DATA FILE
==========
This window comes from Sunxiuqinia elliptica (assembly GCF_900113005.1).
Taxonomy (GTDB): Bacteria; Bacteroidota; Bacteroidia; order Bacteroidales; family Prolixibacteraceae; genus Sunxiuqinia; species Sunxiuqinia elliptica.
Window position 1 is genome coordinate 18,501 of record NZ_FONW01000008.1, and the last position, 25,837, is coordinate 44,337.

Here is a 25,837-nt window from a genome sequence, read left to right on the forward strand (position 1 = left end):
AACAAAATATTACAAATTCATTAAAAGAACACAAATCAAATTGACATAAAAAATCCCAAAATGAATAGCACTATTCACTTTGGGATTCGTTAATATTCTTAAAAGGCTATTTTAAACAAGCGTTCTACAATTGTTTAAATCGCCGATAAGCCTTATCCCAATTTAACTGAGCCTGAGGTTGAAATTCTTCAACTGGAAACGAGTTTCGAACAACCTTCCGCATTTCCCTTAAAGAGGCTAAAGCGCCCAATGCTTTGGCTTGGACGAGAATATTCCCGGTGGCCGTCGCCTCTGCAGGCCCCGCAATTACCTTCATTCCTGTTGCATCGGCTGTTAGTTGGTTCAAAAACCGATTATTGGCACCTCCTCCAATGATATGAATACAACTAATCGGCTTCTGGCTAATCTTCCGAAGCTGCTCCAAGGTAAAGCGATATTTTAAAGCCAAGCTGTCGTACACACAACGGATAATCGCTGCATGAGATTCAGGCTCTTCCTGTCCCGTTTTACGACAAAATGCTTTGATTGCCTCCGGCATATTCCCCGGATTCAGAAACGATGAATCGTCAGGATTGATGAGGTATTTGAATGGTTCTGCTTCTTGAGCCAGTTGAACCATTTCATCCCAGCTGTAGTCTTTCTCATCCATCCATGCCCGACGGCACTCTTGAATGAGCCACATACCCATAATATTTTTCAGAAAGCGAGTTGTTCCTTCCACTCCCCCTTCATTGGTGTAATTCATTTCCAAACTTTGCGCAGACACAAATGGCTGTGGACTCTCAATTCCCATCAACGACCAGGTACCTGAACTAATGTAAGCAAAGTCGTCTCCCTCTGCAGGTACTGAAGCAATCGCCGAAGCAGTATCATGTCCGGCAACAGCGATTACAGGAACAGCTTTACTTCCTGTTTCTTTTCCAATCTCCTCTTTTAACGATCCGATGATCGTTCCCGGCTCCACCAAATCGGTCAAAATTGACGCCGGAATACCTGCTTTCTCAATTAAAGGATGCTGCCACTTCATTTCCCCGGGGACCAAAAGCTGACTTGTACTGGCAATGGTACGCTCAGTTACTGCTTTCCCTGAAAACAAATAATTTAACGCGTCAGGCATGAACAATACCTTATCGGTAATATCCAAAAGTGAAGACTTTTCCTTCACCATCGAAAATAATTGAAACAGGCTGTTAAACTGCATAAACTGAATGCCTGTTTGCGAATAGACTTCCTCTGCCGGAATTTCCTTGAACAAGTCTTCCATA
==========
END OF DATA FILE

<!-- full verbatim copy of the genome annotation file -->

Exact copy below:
This window comes from Sunxiuqinia elliptica (assembly GCF_900113005.1).
Taxonomy (GTDB): Bacteria; Bacteroidota; Bacteroidia; order Bacteroidales; family Prolixibacteraceae; genus Sunxiuqinia; species Sunxiuqinia elliptica.
Window position 1 is genome coordinate 18,501 of record NZ_FONW01000008.1, and the last position, 25,837, is coordinate 44,337.

Here is a 25,837-nt window from a genome sequence, read left to right on the forward strand (position 1 = left end):
AACAAAATATTACAAATTCATTAAAAGAACACAAATCAAATTGACATAAAAAATCCCAAAATGAATAGCACTATTCACTTTGGGATTCGTTAATATTCTTAAAAGGCTATTTTAAACAAGCGTTCTACAATTGTTTAAATCGCCGATAAGCCTTATCCCAATTTAACTGAGCCTGAGGTTGAAATTCTTCAACTGGAAACGAGTTTCGAACAACCTTCCGCATTTCCCTTAAAGAGGCTAAAGCGCCCAATGCTTTGGCTTGGACGAGAATATTCCCGGTGGCCGTCGCCTCTGCAGGCCCCGCAATTACCTTCATTCCTGTTGCATCGGCTGTTAGTTGGTTCAAAAACCGATTATTGGCACCTCCTCCAATGATATGAATACAACTAATCGGCTTCTGGCTAATCTTCCGAAGCTGCTCCAAGGTAAAGCGATATTTTAAAGCCAAGCTGTCGTACACACAACGGATAATCGCTGCATGAGATTCAGGCTCTTCCTGTCCCGTTTTACGACAAAATGCTTTGATTGCCTCCGGCATATTCCCCGGATTCAGAAACGATGAATCGTCAGGATTGATGAGGTATTTGAATGGTTCTGCTTCTTGAGCCAGTTGAACCATTTCATCCCAGCTGTAGTCTTTCTCATCCATCCATGCCCGACGGCACTCTTGAATGAGCCACATACCCATAATATTTTTCAGAAAGCGAGTTGTTCCTTCCACTCCCCCTTCATTGGTGTAATTCATTTCCAAACTTTGCGCAGACACAAATGGCTGTGGACTCTCAATTCCCATCAACGACCAGGTACCTGAACTAATGTAAGCAAAGTCGTCTCCCTCTGCAGGTACTGAAGCAATCGCCGAAGCAGTATCATGTCCGGCAACAGCGATTACAGGAACAGCTTTACTTCCTGTTTCTTTTCCAATCTCCTCTTTTAACGATCCGATGATCGTTCCCGGCTCCACCAAATCGGTCAAAATTGACGCCGGAATACCTGCTTTCTCAATTAAAGGATGCTGCCACTTCATTTCCCCGGGGACCAAAAGCTGACTTGTACTGGCAATGGTACGCTCAGTTACTGCTTTCCCTGAAAACAAATAATTTAACGCGTCAGGCATGAACAATACCTTATCGGTAATATCCAAAAGTGAAGACTTTTCCTTCACCATCGAAAATAATTGAAACAGGCTGTTAAACTGCATAAACTGAATGCCTGTTTGCGAATAGACTTCCTCTGCCGGAATTTCCTTGAACAAGTCTTCCATA